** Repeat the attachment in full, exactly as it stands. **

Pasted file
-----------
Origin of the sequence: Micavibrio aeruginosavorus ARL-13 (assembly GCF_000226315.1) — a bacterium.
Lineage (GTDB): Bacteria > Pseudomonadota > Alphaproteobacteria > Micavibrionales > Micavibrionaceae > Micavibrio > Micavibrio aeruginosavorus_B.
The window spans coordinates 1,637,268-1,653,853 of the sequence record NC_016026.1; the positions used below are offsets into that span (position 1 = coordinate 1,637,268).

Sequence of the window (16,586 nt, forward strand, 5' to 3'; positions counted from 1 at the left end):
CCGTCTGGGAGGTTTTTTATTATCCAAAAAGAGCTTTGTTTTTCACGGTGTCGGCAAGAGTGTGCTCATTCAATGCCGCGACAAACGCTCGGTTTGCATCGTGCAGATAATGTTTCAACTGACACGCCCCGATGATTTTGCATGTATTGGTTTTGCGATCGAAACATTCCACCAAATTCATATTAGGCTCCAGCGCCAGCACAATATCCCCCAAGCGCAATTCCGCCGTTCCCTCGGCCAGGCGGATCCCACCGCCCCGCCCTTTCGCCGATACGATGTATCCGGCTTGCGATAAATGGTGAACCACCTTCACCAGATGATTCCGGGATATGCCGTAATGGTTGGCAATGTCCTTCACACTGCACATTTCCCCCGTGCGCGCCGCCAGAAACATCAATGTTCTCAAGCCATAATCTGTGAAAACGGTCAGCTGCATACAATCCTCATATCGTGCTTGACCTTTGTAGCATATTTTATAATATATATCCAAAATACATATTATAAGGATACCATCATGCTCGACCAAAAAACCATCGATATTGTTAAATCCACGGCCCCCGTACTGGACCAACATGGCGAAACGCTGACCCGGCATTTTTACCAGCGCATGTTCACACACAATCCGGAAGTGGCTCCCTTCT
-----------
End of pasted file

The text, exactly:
Origin of the sequence: Micavibrio aeruginosavorus ARL-13 (assembly GCF_000226315.1) — a bacterium.
Lineage (GTDB): Bacteria > Pseudomonadota > Alphaproteobacteria > Micavibrionales > Micavibrionaceae > Micavibrio > Micavibrio aeruginosavorus_B.
The window spans coordinates 1,637,268-1,653,853 of the sequence record NC_016026.1; the positions used below are offsets into that span (position 1 = coordinate 1,637,268).

Sequence of the window (16,586 nt, forward strand, 5' to 3'; positions counted from 1 at the left end):
CCGTCTGGGAGGTTTTTTATTATCCAAAAAGAGCTTTGTTTTTCACGGTGTCGGCAAGAGTGTGCTCATTCAATGCCGCGACAAACGCTCGGTTTGCATCGTGCAGATAATGTTTCAACTGACACGCCCCGATGATTTTGCATGTATTGGTTTTGCGATCGAAACATTCCACCAAATTCATATTAGGCTCCAGCGCCAGCACAATATCCCCCAAGCGCAATTCCGCCGTTCCCTCGGCCAGGCGGATCCCACCGCCCCGCCCTTTCGCCGATACGATGTATCCGGCTTGCGATAAATGGTGAACCACCTTCACCAGATGATTCCGGGATATGCCGTAATGGTTGGCAATGTCCTTCACACTGCACATTTCCCCCGTGCGCGCCGCCAGAAACATCAATGTTCTCAAGCCATAATCTGTGAAAACGGTCAGCTGCATACAATCCTCATATCGTGCTTGACCTTTGTAGCATATTTTATAATATATATCCAAAATACATATTATAAGGATACCATCATGCTCGACCAAAAAACCATCGATATTGTTAAATCCACGGCCCCCGTACTGGACCAACATGGCGAAACGCTGACCCGGCATTTTTACCAGCGCATGTTCACACACAATCCGGAAGTGGCTCCCTTCT